wed 28/10/2020

The New Normal, Royal Victoria Patriotic Building review - strong mixed bill | reviews, news & interviews

The New Normal, Royal Victoria Patriotic Building review - strong mixed bill

The New Normal, Royal Victoria Patriotic Building review - strong mixed bill

Pop-up arts festival in a lovely Gothic venue

Sindhu Vee spoke about spending the first part of lockdown suffering from coronavirus

We live in strange times, so it's appropriate that a socially distanced pop-up arts festival – of theatre, comedy, improv, music and magic – calls itself The New Normal.

We live in strange times, so it's appropriate that a socially distanced pop-up arts festival – of theatre, comedy, improv, music and magic – calls itself The New Normal. I went to the first comedy night of its August run, curated by Good Ship Comedy, a great comedy club which is normally located at a pub in north London, but is decamping to south London for a couple of dates here.

And what a here: The New Normal is taking place at a gem of a location, the baronial gothic Royal Victoria Patriotic Building in Wandsworth, once an asylum for girls (for which read workhouse), later an MI5 interrogation centre, and which now houses various artistic endeavours including the drama school ALRA.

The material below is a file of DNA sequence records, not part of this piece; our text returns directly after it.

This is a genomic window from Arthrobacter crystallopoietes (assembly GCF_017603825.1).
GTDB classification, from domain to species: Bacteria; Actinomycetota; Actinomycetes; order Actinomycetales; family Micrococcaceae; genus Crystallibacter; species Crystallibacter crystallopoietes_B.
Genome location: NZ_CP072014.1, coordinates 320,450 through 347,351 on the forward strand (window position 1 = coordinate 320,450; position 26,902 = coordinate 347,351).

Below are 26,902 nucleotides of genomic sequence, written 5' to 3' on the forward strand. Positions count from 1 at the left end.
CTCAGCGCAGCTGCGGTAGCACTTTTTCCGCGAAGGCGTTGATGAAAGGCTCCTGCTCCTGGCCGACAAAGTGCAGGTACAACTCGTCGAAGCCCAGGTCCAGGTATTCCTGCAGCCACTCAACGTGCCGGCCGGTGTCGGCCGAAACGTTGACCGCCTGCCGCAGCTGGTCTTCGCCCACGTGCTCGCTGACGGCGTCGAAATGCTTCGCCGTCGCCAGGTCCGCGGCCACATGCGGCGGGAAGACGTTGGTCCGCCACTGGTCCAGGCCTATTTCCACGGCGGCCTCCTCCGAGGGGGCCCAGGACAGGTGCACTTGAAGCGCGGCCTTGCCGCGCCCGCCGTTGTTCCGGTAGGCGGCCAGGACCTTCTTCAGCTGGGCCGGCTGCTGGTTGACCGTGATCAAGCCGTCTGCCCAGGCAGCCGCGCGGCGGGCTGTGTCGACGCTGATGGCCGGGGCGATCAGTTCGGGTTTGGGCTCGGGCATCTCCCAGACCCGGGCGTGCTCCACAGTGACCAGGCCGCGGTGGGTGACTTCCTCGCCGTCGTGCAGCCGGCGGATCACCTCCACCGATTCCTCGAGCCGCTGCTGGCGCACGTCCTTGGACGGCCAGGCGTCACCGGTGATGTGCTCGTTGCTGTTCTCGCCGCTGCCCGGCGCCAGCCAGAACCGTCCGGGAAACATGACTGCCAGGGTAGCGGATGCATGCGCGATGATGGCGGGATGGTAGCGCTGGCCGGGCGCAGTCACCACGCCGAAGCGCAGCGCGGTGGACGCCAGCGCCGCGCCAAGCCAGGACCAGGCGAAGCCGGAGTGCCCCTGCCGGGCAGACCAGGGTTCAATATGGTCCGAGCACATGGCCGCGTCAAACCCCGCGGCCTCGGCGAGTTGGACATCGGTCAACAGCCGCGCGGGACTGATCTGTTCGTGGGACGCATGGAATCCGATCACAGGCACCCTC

The events are being hosted by Le Gothique bar and restaurant, whose spacious courtyard with a tree in the middle has been decked out with canopies and fairylights, has an outside and an inside bar, plus a barbecue. The organisers have created a welcoming festival vibe.

Ben Van der Velde was the genial host of the mixed bill, and his excellent crowd work showed little sign that he had not performed in front of a live audience since March. As a latecomer, wearing a mask, hovered at the door, he instantly quipped: “A few months ago we'd all be running for the exits. Now, it's August.”

First on was Suzi Ruffell (incidentally, an ALRA graduate), who is always good value on a mixed bill. In a typically energetic set she mined the rich seam that her working-class Portsmouth family provides – geezer dad and double-animal-print-wearing mum – and the story of how the latter, a few Bailey's in, couldn't keep the secret of how Ruffell's girlfriend was about to propose.

Next up was Jake Lambert, a clever and likeable stand-up with fantastic timing who knows the value of a well placed pun and a beautifully subtle payoff.

In an impressively wide-ranging and gag-packed set he riffed on – among many things – politics, racist statues and having epilepsy, and even offered relationship advice. “At the start, give yourself nicknames. Little tip: that's mine...”

Headliner Sindhu Vee, in a less sardonic performance than usual, delivered a strong set around having had coronavirus earlier this year and the effect it had on her hair.

If that sounds mundane, it wasn't, as Vee was in philosophical mood and skilfully interwove jokes and acute observations about family life, long-lasting marriages, her relationship with her hairdresser and the true role of a therapist – which, she was annoyed to learn, doesn't include him agreeing with everything Vee says, particularly when it's about how mean her sister is.

Jake Lambert is a clever and likeable stand-up with fantastic timing

rating

Editor Rating: 
4
Average: 4 (1 vote)

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